Sky's no limit as Li backs rocket man

PUBLISHED : Monday, 31 March, 1997, 12:00am
UPDATED : Monday, 31 March, 1997, 12:00am

Investors who look to the heavens for inspiration can now put money in a company that might actually help them get there.

United States-based Kistler Aerospace Corp is looking to Hong Kong to help raise the US$400 million it needs to develop a reusable rocket launcher - an as yet unproven technology.

The venture has caught the eye of the Hong Kong business community. Li Ka-shing, Lee Shau-kee and Larry Yung Chi-kin are among the early investors.

Kistler chairman Robert Wang, brought up in Hong Kong, was coy about how much capital they had put in. 'It is a substantial amount,' he said.

Mr Wang clearly hopes other investors will be encouraged to follow the lead of the big names. 'Many Hong Kong investors want to diversify their holdings and you can't get more different than getting involved in satellite launches,' Mr Wang said.

He has his sights on investors in Malaysia, Indonesia, Australia and Taiwan.

Kistler has raised about $50 million through an industry consortium and is looking for another $125 million through private placements. The remainder could be raised through a public offering in the US.

The concept of a reusable rocket is new, although Kistler is not the only company trying to develop one.

Satellite delivery has been born out of national space programmes, like Nasa or China's Long March series. The European Space Agency - which launches the Ariane rockets - does have commercial backers drawn from interested parties across the continent.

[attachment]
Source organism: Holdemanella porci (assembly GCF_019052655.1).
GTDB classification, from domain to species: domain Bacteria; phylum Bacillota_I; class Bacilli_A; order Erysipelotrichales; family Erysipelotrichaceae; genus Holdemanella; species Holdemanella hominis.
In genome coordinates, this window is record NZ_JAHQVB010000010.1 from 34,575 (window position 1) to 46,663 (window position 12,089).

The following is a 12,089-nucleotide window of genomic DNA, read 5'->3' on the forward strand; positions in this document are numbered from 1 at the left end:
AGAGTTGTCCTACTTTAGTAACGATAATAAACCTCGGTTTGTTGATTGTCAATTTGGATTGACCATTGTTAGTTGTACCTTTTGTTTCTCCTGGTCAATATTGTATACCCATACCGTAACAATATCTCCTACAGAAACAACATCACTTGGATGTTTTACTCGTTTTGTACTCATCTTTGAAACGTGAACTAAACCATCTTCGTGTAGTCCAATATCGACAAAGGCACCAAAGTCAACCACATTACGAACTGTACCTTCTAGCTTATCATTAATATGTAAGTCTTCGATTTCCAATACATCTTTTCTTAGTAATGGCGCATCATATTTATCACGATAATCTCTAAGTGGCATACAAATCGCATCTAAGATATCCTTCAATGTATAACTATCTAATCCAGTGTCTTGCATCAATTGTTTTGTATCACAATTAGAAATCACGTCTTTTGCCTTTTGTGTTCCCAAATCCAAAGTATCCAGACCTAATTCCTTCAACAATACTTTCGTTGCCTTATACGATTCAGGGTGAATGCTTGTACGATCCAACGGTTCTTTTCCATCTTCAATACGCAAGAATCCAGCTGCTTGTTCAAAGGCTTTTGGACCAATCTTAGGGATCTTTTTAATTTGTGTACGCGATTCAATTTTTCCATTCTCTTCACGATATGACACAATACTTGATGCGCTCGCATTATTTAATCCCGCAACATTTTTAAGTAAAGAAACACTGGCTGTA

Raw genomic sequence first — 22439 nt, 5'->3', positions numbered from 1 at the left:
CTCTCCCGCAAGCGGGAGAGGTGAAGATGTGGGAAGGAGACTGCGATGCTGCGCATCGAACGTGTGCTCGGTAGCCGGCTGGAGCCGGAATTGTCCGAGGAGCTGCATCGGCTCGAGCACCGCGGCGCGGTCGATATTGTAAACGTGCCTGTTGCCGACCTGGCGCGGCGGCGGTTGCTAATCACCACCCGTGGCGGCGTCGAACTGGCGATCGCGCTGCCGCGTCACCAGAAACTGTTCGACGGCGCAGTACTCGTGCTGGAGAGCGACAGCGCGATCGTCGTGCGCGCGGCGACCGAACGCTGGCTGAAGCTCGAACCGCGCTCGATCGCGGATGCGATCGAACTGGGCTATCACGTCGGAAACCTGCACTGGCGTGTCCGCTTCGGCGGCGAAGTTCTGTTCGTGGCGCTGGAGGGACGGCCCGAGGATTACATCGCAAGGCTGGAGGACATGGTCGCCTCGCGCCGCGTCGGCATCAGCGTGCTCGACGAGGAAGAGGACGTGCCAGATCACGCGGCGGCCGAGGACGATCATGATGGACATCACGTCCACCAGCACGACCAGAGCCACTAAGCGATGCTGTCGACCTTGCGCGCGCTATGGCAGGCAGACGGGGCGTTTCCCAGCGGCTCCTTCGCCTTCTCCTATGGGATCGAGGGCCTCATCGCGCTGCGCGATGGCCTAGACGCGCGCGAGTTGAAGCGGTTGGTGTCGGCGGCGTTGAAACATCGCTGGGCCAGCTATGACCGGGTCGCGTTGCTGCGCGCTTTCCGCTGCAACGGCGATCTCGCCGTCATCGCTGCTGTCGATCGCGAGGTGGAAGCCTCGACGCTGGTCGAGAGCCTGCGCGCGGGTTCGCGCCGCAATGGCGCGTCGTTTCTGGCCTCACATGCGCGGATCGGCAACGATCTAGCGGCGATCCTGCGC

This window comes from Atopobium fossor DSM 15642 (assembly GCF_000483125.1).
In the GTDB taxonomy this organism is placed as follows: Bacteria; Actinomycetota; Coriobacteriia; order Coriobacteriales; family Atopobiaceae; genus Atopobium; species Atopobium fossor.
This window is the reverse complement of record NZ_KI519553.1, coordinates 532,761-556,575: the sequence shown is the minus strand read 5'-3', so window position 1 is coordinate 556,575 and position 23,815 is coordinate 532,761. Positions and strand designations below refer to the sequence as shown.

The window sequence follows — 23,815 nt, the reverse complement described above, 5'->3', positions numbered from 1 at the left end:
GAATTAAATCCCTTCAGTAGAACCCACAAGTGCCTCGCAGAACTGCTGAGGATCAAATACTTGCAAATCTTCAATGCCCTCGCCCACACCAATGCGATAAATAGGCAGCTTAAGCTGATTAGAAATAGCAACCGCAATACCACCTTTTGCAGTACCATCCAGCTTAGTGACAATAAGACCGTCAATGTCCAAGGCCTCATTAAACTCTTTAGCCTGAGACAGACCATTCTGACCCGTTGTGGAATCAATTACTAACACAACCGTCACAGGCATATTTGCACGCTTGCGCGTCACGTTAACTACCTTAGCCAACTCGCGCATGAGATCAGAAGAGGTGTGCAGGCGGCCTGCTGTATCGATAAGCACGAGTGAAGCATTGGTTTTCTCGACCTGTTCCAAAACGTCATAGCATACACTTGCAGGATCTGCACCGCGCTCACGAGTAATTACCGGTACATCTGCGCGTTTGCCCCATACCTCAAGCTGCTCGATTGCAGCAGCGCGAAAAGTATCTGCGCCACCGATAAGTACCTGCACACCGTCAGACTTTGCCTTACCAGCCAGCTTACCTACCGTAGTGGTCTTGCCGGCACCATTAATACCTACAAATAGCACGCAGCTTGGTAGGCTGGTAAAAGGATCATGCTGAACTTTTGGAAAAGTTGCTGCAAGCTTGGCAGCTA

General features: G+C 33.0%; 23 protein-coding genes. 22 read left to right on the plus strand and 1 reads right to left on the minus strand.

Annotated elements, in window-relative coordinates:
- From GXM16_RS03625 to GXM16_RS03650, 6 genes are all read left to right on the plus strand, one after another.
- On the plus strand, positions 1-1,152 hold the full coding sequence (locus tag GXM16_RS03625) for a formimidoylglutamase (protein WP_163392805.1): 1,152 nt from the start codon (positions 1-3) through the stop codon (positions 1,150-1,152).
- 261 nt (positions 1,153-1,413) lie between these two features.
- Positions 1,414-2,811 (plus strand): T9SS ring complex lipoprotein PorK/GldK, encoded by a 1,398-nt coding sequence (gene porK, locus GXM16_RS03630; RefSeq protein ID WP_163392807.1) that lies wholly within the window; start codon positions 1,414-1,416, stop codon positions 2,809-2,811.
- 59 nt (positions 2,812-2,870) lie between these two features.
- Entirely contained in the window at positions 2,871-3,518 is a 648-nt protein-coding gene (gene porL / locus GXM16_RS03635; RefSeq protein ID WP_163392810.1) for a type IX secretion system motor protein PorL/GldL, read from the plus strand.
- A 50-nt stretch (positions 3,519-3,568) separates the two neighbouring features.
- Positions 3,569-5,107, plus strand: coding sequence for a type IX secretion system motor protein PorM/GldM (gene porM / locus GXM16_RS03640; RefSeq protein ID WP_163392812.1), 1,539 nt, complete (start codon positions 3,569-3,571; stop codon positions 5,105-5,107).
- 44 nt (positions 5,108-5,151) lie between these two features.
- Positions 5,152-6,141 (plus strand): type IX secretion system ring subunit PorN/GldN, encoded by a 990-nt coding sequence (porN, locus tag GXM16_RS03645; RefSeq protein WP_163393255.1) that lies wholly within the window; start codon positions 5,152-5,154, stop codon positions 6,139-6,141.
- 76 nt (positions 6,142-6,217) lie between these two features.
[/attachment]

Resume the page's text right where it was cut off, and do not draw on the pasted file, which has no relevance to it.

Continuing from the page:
Kistler is working on a transportable two-stage launcher that will parachute to earth after delivering a satellite into low Earth orbit (LEO).

If the technology lives up to expectations it should bring launch and insurance costs of satellites down substantially. Mr Wang planned to charge about $17 million per launch.

Between now and 2005 almost 2000 LEO launches are planned. These are lightweight small satellites primarily designed to make point-to-point voice and data communications possible virtually anywhere on earth. Motorola's Iridium project, for example, has 66 satellite launches planned alone.

A Kistler test flight is scheduled for next year.

In its pitch to investors Kistler is relying heavily on the pedigree of its board of directors. Chief executive and technical team leader George Mueller was the former head of Nasa's manned space flight programme.

Other executives have at different stages been deeply involved in the US space programme in senior roles.

'These people have always worked on government sponsored projects, now we are giving them a chance to do their thing in a commercial setting,' Mr Wang said.